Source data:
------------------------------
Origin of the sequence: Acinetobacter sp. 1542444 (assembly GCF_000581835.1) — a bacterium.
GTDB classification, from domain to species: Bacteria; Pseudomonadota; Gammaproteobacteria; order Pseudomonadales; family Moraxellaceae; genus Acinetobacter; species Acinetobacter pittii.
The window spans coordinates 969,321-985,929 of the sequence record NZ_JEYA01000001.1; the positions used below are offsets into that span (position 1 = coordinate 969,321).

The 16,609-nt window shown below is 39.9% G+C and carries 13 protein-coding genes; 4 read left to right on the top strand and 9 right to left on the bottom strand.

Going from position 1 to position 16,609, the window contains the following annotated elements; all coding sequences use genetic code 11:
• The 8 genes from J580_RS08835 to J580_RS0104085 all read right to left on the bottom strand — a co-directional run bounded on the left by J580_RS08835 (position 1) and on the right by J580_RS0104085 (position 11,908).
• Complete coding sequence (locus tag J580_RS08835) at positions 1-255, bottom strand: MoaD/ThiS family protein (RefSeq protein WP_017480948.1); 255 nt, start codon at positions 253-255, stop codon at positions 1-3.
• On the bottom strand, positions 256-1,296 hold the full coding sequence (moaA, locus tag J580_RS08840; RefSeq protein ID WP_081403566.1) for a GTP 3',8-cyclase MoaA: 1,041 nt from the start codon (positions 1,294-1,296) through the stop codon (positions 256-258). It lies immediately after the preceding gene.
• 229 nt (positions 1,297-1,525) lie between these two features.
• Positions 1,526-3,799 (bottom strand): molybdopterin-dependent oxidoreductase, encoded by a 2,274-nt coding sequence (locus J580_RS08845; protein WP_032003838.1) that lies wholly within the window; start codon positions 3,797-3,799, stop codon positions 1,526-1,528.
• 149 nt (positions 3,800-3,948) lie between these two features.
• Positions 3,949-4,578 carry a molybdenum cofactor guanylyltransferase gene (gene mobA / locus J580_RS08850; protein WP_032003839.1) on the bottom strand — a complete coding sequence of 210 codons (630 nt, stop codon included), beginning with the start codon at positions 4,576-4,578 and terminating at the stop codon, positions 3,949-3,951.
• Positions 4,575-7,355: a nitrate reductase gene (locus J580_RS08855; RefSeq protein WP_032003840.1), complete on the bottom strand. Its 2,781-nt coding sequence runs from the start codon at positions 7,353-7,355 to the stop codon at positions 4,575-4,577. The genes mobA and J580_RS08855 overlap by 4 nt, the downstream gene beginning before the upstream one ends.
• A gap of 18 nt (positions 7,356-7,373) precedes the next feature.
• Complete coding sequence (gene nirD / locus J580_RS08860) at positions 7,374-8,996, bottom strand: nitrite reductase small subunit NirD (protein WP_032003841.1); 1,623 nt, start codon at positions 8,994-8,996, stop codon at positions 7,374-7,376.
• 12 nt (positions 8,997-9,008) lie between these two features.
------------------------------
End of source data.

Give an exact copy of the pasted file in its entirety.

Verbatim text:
Origin of the sequence: Acinetobacter sp. 1542444 (assembly GCF_000581835.1) — a bacterium.
GTDB classification, from domain to species: Bacteria; Pseudomonadota; Gammaproteobacteria; order Pseudomonadales; family Moraxellaceae; genus Acinetobacter; species Acinetobacter pittii.
The window spans coordinates 969,321-985,929 of the sequence record NZ_JEYA01000001.1; the positions used below are offsets into that span (position 1 = coordinate 969,321).

The 16,609-nt window shown below is 39.9% G+C and carries 13 protein-coding genes; 4 read left to right on the top strand and 9 right to left on the bottom strand.

Going from position 1 to position 16,609, the window contains the following annotated elements; all coding sequences use genetic code 11:
• The 8 genes from J580_RS08835 to J580_RS0104085 all read right to left on the bottom strand — a co-directional run bounded on the left by J580_RS08835 (position 1) and on the right by J580_RS0104085 (position 11,908).
• Complete coding sequence (locus tag J580_RS08835) at positions 1-255, bottom strand: MoaD/ThiS family protein (RefSeq protein WP_017480948.1); 255 nt, start codon at positions 253-255, stop codon at positions 1-3.
• On the bottom strand, positions 256-1,296 hold the full coding sequence (moaA, locus tag J580_RS08840; RefSeq protein ID WP_081403566.1) for a GTP 3',8-cyclase MoaA: 1,041 nt from the start codon (positions 1,294-1,296) through the stop codon (positions 256-258). It lies immediately after the preceding gene.
• 229 nt (positions 1,297-1,525) lie between these two features.
• Positions 1,526-3,799 (bottom strand): molybdopterin-dependent oxidoreductase, encoded by a 2,274-nt coding sequence (locus J580_RS08845; protein WP_032003838.1) that lies wholly within the window; start codon positions 3,797-3,799, stop codon positions 1,526-1,528.
• 149 nt (positions 3,800-3,948) lie between these two features.
• Positions 3,949-4,578 carry a molybdenum cofactor guanylyltransferase gene (gene mobA / locus J580_RS08850; protein WP_032003839.1) on the bottom strand — a complete coding sequence of 210 codons (630 nt, stop codon included), beginning with the start codon at positions 4,576-4,578 and terminating at the stop codon, positions 3,949-3,951.
• Positions 4,575-7,355: a nitrate reductase gene (locus J580_RS08855; RefSeq protein WP_032003840.1), complete on the bottom strand. Its 2,781-nt coding sequence runs from the start codon at positions 7,353-7,355 to the stop codon at positions 4,575-4,577. The genes mobA and J580_RS08855 overlap by 4 nt, the downstream gene beginning before the upstream one ends.
• A gap of 18 nt (positions 7,356-7,373) precedes the next feature.
• Complete coding sequence (gene nirD / locus J580_RS08860) at positions 7,374-8,996, bottom strand: nitrite reductase small subunit NirD (protein WP_032003841.1); 1,623 nt, start codon at positions 8,994-8,996, stop codon at positions 7,374-7,376.
• 12 nt (positions 8,997-9,008) lie between these two features.